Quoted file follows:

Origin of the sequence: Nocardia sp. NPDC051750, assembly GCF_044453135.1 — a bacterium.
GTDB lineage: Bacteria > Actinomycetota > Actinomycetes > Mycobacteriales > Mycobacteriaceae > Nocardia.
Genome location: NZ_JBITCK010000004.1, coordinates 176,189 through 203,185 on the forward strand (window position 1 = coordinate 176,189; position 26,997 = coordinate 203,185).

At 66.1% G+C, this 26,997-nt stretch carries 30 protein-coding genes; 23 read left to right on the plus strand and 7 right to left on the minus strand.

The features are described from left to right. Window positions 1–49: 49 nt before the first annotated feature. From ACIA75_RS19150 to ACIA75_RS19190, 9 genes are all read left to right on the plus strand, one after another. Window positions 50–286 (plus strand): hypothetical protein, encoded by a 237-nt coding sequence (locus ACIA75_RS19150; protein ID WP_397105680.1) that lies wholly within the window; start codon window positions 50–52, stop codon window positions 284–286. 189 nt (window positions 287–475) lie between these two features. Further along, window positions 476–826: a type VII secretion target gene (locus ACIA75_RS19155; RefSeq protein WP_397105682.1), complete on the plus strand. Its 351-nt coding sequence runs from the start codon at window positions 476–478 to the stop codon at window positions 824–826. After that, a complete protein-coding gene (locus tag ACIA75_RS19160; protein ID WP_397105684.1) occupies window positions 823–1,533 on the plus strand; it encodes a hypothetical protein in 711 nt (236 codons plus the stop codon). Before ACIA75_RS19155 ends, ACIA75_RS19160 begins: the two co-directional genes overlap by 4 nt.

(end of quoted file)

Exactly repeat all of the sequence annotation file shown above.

Origin of the sequence: Nocardia sp. NPDC051750, assembly GCF_044453135.1 — a bacterium.
GTDB lineage: Bacteria > Actinomycetota > Actinomycetes > Mycobacteriales > Mycobacteriaceae > Nocardia.
Genome location: NZ_JBITCK010000004.1, coordinates 176,189 through 203,185 on the forward strand (window position 1 = coordinate 176,189; position 26,997 = coordinate 203,185).

At 66.1% G+C, this 26,997-nt stretch carries 30 protein-coding genes; 23 read left to right on the plus strand and 7 right to left on the minus strand.

The features are described from left to right. Window positions 1–49: 49 nt before the first annotated feature. From ACIA75_RS19150 to ACIA75_RS19190, 9 genes are all read left to right on the plus strand, one after another. Window positions 50–286 (plus strand): hypothetical protein, encoded by a 237-nt coding sequence (locus ACIA75_RS19150; protein ID WP_397105680.1) that lies wholly within the window; start codon window positions 50–52, stop codon window positions 284–286. 189 nt (window positions 287–475) lie between these two features. Further along, window positions 476–826: a type VII secretion target gene (locus ACIA75_RS19155; RefSeq protein WP_397105682.1), complete on the plus strand. Its 351-nt coding sequence runs from the start codon at window positions 476–478 to the stop codon at window positions 824–826. After that, a complete protein-coding gene (locus tag ACIA75_RS19160; protein ID WP_397105684.1) occupies window positions 823–1,533 on the plus strand; it encodes a hypothetical protein in 711 nt (236 codons plus the stop codon). Before ACIA75_RS19155 ends, ACIA75_RS19160 begins: the two co-directional genes overlap by 4 nt.